JACKSONVILLE, Fla. — Big changes could be coming to Duval County Schools in a plan the Superintendent calls, “bold.”
Parents are concerned about the current conditions at some campuses, which is why they want to see action sooner than later.
“This is all a part of these kids experience in school and growing up and to shortchange them in one area or another is just not fair,” Winston Smith said.
Smith is the father of a Robert E. Lee High School sophomore football player already with college offers.
But Smith describes the facilities as "horrible."
Smith said his concern goes beyond buildings. The football field which appears to have large areas missing grass. Smith said the damaged field could lead to injuries.
He wrote to Jacksonville City Councilman Jim Love whose office is looking into the field issues.
It is part of a much bigger question about maintaining facilities that DCPS is trying to resolve, but it comes with a hefty price tag.
The district is seeking over $1 billion to fund repair and building projects including 28 new schools.
Explaining their costs to play catch-up with maintenance totaling more than $5 million per year. That is why DCPS is taking their plea to city council, asking for a half-cent sales tax.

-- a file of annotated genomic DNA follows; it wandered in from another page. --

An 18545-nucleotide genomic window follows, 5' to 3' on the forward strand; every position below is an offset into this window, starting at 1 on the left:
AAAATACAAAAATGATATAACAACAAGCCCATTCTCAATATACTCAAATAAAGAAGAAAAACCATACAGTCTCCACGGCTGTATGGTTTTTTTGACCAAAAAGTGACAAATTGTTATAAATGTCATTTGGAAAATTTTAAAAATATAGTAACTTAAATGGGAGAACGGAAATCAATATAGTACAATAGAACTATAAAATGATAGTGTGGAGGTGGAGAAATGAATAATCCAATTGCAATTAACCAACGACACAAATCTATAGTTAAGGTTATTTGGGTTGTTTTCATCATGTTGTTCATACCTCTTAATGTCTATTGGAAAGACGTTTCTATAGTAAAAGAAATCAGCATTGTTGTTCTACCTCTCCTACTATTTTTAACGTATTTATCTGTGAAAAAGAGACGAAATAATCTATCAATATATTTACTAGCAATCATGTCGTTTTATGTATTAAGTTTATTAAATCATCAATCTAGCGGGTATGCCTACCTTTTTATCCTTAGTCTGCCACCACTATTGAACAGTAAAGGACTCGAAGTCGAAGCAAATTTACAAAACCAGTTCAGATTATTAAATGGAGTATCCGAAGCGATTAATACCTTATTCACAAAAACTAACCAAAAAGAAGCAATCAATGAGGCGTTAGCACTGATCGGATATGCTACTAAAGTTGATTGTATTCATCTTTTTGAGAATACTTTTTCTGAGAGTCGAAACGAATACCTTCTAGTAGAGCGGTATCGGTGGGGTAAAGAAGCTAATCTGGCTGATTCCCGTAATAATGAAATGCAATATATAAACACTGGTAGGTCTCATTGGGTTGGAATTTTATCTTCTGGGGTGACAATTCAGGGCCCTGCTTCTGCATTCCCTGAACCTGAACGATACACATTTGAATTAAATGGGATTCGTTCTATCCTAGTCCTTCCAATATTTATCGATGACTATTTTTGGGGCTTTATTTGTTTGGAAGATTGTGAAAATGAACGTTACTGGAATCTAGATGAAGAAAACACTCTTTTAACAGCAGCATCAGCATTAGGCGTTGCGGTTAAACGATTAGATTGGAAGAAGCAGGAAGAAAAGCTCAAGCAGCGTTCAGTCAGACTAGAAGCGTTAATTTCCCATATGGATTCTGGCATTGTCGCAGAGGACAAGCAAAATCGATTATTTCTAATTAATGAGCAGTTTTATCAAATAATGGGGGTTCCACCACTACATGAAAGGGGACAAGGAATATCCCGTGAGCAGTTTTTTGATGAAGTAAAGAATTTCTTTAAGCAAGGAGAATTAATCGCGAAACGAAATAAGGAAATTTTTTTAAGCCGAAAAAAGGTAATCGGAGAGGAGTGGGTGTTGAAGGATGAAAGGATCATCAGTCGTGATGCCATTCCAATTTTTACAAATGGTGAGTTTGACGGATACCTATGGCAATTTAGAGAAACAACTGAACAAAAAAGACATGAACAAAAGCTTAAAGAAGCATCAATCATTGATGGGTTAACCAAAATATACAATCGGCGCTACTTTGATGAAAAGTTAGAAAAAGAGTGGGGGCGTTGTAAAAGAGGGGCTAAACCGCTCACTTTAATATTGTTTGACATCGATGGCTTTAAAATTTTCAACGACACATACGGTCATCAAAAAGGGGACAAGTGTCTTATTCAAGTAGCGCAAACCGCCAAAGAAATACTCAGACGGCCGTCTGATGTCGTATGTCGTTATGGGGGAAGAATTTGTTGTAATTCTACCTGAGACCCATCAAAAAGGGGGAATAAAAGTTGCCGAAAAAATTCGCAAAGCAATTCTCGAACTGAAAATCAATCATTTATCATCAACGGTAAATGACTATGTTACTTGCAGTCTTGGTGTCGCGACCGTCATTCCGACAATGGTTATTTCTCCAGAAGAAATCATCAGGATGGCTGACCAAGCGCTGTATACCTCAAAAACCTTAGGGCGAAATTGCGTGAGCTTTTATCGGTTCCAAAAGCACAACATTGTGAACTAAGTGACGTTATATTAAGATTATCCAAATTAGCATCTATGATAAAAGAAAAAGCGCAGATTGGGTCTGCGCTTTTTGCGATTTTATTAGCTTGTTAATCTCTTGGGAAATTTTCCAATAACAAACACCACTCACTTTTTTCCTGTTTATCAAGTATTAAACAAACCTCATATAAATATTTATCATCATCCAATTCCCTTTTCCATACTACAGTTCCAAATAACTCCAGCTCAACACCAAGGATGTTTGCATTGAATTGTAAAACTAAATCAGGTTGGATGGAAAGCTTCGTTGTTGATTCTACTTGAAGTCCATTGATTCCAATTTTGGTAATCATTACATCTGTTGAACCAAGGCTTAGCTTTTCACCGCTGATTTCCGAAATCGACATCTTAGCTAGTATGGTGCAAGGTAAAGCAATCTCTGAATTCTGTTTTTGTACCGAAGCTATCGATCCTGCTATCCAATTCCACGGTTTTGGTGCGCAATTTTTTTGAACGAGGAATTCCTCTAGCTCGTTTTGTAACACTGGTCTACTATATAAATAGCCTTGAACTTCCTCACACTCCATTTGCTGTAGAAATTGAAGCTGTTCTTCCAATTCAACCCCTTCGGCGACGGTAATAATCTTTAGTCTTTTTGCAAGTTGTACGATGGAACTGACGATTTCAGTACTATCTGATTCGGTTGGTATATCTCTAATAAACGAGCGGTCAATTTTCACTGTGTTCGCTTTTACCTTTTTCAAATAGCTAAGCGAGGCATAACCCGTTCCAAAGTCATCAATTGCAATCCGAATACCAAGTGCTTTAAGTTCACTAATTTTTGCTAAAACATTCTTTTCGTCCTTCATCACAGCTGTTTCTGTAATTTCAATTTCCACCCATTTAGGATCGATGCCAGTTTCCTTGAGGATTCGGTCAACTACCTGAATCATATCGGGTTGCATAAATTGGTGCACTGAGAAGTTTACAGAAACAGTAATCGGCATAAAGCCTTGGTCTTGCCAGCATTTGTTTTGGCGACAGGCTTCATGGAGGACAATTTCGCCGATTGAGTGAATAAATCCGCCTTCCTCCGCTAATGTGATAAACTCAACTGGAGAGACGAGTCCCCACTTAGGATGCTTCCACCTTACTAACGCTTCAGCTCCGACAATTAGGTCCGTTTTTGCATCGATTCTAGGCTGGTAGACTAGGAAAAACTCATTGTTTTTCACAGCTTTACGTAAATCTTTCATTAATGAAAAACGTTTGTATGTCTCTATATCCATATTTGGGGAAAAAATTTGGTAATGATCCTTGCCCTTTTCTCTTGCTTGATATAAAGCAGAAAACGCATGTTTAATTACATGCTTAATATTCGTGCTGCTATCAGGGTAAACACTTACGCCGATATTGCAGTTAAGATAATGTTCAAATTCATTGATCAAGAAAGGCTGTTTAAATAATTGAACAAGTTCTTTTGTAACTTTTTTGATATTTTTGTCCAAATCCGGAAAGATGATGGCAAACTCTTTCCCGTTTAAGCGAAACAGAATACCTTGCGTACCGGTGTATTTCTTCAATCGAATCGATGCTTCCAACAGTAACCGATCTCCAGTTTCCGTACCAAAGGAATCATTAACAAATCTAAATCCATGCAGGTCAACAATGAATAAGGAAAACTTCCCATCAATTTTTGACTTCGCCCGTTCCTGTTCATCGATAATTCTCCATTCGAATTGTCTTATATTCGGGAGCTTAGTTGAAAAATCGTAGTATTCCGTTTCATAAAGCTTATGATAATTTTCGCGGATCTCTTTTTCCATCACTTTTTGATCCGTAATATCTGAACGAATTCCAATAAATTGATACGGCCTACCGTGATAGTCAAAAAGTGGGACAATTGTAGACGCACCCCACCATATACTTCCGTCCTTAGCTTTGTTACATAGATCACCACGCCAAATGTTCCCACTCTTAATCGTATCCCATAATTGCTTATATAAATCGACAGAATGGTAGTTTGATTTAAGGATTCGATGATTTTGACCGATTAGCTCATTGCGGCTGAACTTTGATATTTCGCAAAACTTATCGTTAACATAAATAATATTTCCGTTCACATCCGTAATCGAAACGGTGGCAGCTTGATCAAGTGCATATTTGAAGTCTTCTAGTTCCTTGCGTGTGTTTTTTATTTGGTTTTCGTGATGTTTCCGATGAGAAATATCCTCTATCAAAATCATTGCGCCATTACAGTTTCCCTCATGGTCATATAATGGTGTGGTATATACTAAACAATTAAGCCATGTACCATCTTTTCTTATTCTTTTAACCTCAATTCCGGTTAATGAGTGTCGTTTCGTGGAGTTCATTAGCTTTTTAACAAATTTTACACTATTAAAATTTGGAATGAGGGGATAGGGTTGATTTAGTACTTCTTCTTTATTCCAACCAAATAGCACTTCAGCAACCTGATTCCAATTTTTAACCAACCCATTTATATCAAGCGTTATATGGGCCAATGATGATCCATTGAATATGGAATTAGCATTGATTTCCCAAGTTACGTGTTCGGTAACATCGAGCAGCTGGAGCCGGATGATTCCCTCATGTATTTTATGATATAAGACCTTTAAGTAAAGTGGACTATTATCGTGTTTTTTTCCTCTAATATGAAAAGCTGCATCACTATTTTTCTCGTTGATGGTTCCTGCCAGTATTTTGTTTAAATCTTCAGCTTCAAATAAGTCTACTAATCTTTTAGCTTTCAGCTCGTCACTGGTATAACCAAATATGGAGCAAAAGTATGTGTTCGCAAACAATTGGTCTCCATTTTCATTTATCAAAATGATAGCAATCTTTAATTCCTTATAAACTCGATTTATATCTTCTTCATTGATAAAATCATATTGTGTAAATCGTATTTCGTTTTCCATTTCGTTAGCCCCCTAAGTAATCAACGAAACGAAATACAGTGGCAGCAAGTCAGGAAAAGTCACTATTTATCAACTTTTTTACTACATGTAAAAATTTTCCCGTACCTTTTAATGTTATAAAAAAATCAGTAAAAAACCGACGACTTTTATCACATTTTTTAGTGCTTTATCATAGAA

Superintendent Diana Greene explained if the tax does not pass, the district will be forced to make difficult decisions.
“We will continue to be reactionary and at a point in time, the board will have to make some very challenging decisions about consolidation," Greene said. "Again, we are not effective if we cannot fully engage in a facility and all of its needs."
Smith said he’s wary of how that money will be used.
“If that half cent is not helping me, I don’t want to spend it,” Smith said.
Pointing again to the conditions he sees on Lee’s field, Smith added there is an inequality that should be addressed first.
“One public school to the next, it’s a public school and it shouldn’t have better amenities than the other,” he said.